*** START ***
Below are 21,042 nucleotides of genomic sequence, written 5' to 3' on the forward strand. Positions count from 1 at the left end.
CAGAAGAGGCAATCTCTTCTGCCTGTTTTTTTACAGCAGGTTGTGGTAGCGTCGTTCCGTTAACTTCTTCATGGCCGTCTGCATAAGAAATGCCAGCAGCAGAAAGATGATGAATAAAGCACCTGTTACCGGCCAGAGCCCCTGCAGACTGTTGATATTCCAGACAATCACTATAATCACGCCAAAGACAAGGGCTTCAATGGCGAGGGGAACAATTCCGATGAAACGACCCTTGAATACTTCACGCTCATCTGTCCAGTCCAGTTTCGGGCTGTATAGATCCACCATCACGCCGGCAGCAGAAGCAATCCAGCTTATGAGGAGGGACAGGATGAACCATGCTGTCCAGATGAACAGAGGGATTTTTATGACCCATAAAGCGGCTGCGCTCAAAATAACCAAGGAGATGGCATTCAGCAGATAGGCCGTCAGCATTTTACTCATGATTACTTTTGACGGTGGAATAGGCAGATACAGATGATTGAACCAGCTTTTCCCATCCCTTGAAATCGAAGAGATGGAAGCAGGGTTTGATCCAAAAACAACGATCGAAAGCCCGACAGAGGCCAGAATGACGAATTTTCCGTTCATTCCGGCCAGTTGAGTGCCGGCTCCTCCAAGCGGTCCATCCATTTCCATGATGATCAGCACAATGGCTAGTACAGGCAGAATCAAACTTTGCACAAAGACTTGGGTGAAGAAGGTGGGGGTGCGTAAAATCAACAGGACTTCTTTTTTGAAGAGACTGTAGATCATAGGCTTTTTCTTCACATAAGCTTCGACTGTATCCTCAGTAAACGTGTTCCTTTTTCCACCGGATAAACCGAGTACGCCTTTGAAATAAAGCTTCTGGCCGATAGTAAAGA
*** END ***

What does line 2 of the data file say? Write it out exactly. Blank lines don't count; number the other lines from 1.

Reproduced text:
CAGAAGAGGCAATCTCTTCTGCCTGTTTTTTTACAGCAGGTTGTGGTAGCGTCGTTCCGTTAACTTCTTCATGGCCGTCTGCATAAGAAATGCCAGCAGCAGAAAGATGATGAATAAAGCACCTGTTACCGGCCAGAGCCCCTGCAGACTGTTGATATTCCAGACAATCACTATAATCACGCCAAAGACAAGGGCTTCAATGGCGAGGGGAACAATTCCGATGAAACGACCCTTGAATACTTCACGCTCATCTGTCCAGTCCAGTTTCGGGCTGTATAGATCCACCATCACGCCGGCAGCAGAAGCAATCCAGCTTATGAGGAGGGACAGGATGAACCATGCTGTCCAGATGAACAGAGGGATTTTTATGACCCATAAAGCGGCTGCGCTCAAAATAACCAAGGAGATGGCATTCAGCAGATAGGCCGTCAGCATTTTACTCATGATTACTTTTGACGGTGGAATAGGCAGATACAGATGATTGAACCAGCTTTTCCCATCCCTTGAAATCGAAGAGATGGAAGCAGGGTTTGATCCAAAAACAACGATCGAAAGCCCGACAGAGGCCAGAATGACGAATTTTCCGTTCATTCCGGCCAGTTGAGTGCCGGCTCCTCCAAGCGGTCCATCCATTTCCATGATGATCAGCACAATGGCTAGTACAGGCAGAATCAAACTTTGCACAAAGACTTGGGTGAAGAAGGTGGGGGTGCGTAAAATCAACAGGACTTCTTTTTTGAAGAGACTGTAGATCATAGGCTTTTTCTTCACATAAGCTTCGACTGTATCCTCAGTAAACGTGTTCCTTTTTCCACCGGATAAACCGAGTACGCCTTTGAAATAAAGCTTCTGGCCGATAGTAAAGA